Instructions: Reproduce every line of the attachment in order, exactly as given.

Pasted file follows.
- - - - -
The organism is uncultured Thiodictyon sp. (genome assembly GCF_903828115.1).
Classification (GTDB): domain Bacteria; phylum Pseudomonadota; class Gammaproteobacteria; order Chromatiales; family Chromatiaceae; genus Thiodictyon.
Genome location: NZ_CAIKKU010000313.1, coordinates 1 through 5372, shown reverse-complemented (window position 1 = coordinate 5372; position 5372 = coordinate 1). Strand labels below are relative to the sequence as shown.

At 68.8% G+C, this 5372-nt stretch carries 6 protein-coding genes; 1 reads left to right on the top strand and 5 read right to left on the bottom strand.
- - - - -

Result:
The organism is uncultured Thiodictyon sp. (genome assembly GCF_903828115.1).
Classification (GTDB): domain Bacteria; phylum Pseudomonadota; class Gammaproteobacteria; order Chromatiales; family Chromatiaceae; genus Thiodictyon.
Genome location: NZ_CAIKKU010000313.1, coordinates 1 through 5372, shown reverse-complemented (window position 1 = coordinate 5372; position 5372 = coordinate 1). Strand labels below are relative to the sequence as shown.

At 68.8% G+C, this 5372-nt stretch carries 6 protein-coding genes; 1 reads left to right on the top strand and 5 read right to left on the bottom strand.